To preview Michigan's football season this year, WolverineNation takes a look at each position through the spectrum of the expectations of the position set by head coach Brady Hoke and the coordinators -- along with those who have played the position at Michigan in the past.
ANN ARBOR, Mich. -- Perhaps no position will go through a responsibility and expectation change as much as the running backs during the next few seasons. As Michigan begins to transition from a spread team under Rich Rodriguez to a pro-style offense under Brady Hoke and Al Borges, the running backs will be expected to do different things.
One thing will remain the same, though – beating opponents in space.
"Number one, to be able to make people miss or run through them," Borges said. "The ability to pick up blitzes when we're passing the ball, be able to block when somebody else is carrying the ball.
"At times, and we haven't gotten into this as much as we will, being a good receiver out of the backfield. Presenting that threat. We do some of that now but we've still only scratched the surface of that."
In essence, be a complete back.
Running backs are an interesting breed to have a blanket expectation for the position because no two backs have the exact same running styles. Even when backs look similar, there are usually small, nuanced changes, from the planting of the feet to how high his legs churn when he runs.
Putting backs in space, though, hasn't changed. How Michigan does it -- more of an option system under Rodriguez versus traditional handoffs before and after Rodriguez -- is what will be different.
"I'm not sure if the kind of offense we run now is the same but a lot of the plays [when I was at Michigan] were designed that the running back would be put in one-on-one situations and the expectation was that you could beat one person or even two," former Michigan running back Tim Biakabutuka said. "You got positive yards and that you could beat one defender.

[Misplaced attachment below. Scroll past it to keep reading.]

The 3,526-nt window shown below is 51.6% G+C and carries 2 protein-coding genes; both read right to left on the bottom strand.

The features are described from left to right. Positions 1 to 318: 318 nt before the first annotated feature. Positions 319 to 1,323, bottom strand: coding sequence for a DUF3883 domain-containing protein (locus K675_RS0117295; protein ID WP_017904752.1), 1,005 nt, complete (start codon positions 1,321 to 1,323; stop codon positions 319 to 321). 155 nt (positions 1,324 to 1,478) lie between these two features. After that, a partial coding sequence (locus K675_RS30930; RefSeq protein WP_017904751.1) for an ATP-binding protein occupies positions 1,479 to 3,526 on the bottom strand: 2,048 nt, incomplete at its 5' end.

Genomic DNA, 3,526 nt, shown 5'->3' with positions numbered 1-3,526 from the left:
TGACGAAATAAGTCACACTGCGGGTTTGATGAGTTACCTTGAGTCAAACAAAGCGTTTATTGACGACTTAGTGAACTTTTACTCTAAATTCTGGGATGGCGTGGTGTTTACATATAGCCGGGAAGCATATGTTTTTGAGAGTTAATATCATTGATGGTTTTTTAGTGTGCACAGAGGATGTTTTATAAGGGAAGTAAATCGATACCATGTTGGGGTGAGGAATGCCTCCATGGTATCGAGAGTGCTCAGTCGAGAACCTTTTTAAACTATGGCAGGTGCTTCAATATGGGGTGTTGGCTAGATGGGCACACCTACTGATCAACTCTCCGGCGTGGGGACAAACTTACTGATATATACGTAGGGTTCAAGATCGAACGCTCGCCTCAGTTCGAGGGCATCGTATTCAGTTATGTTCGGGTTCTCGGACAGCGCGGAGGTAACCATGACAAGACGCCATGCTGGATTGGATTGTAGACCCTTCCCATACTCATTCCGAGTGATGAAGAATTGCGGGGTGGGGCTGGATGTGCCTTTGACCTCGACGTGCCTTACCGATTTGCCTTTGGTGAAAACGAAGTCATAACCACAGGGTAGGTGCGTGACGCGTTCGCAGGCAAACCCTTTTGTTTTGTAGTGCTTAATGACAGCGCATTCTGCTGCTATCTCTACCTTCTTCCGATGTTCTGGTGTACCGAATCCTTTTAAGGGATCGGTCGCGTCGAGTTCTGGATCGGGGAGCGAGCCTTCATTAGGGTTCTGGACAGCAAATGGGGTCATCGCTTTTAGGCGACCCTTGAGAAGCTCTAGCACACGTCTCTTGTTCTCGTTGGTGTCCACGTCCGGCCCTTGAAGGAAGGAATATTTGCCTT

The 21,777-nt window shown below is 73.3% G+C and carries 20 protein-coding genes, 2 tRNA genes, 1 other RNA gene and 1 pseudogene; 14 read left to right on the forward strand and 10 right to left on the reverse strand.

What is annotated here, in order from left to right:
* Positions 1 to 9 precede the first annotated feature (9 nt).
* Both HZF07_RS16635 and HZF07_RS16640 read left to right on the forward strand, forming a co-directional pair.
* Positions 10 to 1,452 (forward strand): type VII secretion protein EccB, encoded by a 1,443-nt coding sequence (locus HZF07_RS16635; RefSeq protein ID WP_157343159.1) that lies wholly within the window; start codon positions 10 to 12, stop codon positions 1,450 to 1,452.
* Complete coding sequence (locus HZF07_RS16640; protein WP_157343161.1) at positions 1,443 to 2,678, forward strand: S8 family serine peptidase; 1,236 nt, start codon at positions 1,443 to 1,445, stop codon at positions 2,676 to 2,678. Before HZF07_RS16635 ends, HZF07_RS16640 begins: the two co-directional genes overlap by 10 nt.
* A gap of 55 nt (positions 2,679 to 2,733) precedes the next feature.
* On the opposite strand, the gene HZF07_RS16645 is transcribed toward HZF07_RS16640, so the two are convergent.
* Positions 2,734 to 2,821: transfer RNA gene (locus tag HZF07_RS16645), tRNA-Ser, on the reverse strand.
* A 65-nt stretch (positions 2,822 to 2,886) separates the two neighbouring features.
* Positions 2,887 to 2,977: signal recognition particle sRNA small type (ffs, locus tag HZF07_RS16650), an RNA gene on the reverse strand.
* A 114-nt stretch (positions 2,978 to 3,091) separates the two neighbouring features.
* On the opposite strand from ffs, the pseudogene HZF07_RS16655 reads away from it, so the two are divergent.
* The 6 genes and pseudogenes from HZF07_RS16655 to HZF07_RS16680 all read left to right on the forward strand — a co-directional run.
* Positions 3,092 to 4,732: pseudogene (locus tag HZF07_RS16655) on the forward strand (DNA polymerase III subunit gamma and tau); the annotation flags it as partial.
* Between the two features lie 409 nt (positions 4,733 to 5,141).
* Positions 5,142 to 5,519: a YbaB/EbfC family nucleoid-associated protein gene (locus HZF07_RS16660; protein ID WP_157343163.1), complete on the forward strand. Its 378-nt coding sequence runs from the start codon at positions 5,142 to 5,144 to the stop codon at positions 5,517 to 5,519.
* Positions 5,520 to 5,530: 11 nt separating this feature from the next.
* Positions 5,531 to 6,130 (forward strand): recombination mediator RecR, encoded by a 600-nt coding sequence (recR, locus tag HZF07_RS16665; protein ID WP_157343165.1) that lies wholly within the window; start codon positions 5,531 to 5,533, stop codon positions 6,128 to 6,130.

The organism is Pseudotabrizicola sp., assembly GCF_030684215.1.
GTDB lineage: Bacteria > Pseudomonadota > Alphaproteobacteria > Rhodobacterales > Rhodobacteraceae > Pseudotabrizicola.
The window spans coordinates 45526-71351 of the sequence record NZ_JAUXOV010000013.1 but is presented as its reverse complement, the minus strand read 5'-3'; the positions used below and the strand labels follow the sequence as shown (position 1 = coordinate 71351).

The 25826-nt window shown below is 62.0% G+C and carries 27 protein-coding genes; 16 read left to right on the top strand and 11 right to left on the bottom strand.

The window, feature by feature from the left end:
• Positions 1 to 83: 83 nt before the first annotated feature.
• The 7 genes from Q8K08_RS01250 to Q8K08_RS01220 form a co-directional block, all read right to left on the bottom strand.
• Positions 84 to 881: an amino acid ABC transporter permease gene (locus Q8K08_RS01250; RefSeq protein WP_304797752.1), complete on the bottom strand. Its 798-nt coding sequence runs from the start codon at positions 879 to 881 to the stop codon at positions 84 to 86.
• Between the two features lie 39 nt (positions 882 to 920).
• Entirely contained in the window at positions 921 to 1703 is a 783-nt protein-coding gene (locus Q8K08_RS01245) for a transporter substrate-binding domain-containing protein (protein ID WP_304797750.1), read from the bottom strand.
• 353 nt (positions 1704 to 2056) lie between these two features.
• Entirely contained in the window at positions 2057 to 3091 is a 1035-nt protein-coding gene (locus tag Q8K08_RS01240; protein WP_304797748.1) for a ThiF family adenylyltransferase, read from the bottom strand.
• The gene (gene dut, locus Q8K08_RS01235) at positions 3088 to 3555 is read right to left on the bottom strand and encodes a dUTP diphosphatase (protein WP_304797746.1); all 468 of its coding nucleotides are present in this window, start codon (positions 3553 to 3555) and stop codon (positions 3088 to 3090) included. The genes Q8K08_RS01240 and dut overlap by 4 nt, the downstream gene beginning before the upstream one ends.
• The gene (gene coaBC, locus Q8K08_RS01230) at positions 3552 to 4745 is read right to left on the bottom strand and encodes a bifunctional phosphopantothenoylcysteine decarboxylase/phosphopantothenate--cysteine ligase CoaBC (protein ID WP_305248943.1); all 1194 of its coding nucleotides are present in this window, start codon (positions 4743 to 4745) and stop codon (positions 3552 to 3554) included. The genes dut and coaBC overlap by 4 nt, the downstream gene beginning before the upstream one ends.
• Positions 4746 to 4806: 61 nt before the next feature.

"The running game was designed to always leave one person open for you to handle."
Biakabutuka and the rest of the Michigan running backs in the 1990s and 2000s did that often.
There are the obvious requirements for running backs -- protect the ball, don't fumble, run hard, block -- but Michigan expects every back it has to be able to do this. Also, with the Wolverines, the running back has to be prepared to take a lot of hits.
It took Michigan half of last season to find its featured runner out of a group including Vincent Smith, Michael Shaw and Fitzgerald Toussaint. Toussaint, who ended up gaining 1,041 yards and became the main back midway through last season, enters this season as the starter if his drunken driving suspension is lifted.
Biakabutuka believes Toussaint fits well into what Michigan expects out of its running backs.
"I like his running style," Biakabutuka said. "He's definitely the right running back for the type of offense we run. He's pretty fast, quick, has good feet, so I think he's a guy that could definitely be that back for them.
"His production would go up if they really featured a running back getting the ball."
Once quarterback Denard Robinson leaves after this season that transition will continue to occur.